The Use of Credit Derivatives and Banks’ Risk Taking Behaviours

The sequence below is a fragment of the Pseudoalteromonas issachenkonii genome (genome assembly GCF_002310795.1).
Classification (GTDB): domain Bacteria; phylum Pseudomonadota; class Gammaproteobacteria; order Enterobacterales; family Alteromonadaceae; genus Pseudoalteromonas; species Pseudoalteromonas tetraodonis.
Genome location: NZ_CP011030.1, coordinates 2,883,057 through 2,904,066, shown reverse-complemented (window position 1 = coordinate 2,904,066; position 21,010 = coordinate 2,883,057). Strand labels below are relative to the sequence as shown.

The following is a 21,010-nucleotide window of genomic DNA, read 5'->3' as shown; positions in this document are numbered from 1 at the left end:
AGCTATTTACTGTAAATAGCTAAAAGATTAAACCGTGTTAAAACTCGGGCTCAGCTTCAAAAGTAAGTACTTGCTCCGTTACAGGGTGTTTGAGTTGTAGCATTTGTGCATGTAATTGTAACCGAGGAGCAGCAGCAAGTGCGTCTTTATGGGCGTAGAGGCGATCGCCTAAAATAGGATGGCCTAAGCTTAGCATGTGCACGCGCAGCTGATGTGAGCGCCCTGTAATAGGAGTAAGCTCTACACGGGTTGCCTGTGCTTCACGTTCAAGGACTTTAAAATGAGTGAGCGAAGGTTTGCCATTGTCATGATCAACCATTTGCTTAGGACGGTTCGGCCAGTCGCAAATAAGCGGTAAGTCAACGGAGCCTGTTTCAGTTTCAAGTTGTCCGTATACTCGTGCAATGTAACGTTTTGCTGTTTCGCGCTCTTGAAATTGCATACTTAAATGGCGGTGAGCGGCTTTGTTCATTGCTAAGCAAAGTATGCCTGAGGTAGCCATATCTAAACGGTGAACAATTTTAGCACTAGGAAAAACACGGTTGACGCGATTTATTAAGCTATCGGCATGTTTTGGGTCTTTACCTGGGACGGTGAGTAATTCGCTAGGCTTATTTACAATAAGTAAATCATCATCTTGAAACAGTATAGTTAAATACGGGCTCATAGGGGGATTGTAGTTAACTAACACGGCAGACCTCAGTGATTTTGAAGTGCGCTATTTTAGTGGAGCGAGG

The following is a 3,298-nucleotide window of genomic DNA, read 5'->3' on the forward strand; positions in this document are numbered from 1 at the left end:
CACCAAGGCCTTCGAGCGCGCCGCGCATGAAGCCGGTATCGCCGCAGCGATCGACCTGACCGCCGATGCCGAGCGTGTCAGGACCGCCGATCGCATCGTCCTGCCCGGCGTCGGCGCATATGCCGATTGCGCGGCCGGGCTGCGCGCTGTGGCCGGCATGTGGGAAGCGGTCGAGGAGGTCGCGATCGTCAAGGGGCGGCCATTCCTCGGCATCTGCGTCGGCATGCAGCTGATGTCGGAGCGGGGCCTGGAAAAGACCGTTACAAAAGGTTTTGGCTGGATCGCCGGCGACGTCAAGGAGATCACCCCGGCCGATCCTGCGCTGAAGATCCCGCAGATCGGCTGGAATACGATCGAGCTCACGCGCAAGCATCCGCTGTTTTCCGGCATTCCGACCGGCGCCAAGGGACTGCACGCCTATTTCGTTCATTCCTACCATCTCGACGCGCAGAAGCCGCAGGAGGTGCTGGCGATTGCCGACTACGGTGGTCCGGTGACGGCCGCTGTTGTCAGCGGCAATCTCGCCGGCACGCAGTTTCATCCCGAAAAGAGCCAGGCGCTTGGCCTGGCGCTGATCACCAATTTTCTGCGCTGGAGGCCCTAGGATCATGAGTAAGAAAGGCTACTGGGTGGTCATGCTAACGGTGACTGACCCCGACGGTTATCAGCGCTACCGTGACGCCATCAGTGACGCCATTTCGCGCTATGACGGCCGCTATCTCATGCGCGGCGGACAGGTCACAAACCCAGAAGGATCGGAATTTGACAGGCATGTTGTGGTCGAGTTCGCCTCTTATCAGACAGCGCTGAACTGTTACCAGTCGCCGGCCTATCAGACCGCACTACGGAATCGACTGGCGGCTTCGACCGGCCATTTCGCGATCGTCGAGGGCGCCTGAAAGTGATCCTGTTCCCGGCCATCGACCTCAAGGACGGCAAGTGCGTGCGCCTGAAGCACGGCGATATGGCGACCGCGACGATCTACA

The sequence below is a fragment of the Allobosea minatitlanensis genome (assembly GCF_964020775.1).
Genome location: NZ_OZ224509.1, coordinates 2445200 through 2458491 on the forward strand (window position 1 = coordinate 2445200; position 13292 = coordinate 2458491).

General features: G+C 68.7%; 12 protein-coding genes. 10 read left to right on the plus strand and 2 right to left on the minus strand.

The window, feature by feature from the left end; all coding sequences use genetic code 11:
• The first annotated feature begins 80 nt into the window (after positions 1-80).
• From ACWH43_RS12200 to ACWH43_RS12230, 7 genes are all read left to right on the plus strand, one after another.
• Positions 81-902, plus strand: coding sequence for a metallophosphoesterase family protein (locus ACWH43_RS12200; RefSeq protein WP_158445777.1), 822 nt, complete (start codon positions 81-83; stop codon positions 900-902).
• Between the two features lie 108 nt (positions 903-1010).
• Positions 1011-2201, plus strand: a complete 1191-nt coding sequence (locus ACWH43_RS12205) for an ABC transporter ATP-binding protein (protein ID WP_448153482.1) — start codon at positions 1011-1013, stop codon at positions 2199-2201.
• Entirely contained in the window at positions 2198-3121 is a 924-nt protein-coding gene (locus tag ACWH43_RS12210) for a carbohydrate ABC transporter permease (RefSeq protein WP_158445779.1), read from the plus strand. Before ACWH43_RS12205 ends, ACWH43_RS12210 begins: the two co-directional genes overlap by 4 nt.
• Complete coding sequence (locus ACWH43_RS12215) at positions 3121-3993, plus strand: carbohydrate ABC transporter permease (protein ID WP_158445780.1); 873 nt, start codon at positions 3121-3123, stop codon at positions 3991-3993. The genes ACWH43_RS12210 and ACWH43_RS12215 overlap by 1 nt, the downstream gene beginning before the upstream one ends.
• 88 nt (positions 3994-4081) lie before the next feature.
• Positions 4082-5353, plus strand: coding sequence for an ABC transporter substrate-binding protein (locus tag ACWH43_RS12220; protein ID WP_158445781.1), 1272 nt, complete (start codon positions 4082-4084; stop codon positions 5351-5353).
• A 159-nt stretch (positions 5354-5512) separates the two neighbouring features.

AbstractCredit derivatives are financial innovations that allow transferring credit risks separately from ownership. There is a common notion that credit derivatives are useful instruments in banks’ credit risk management. However, the current credit crisis has raised a doubt towards the perception that credit derivatives make banks sounder. This paper presents empirical evidence about the effects of the use credit derivatives on banks’ risk-taking behaviours. The study uses data of 179 large U.S. commercial banks that report to the Federal Financial Institutions Examination Council, with total assets at the end of 2009 equal or greater than 3 billion dollars. The methodology used is quantitative analysis methods - the “pooled” OLS regression. In consistent with existing literature, the results strengthen the statement that the use of credit derivatives does increase banks’ risk-taking. Particularly, the volume of net credit derivatives bought is the dominant contributor.
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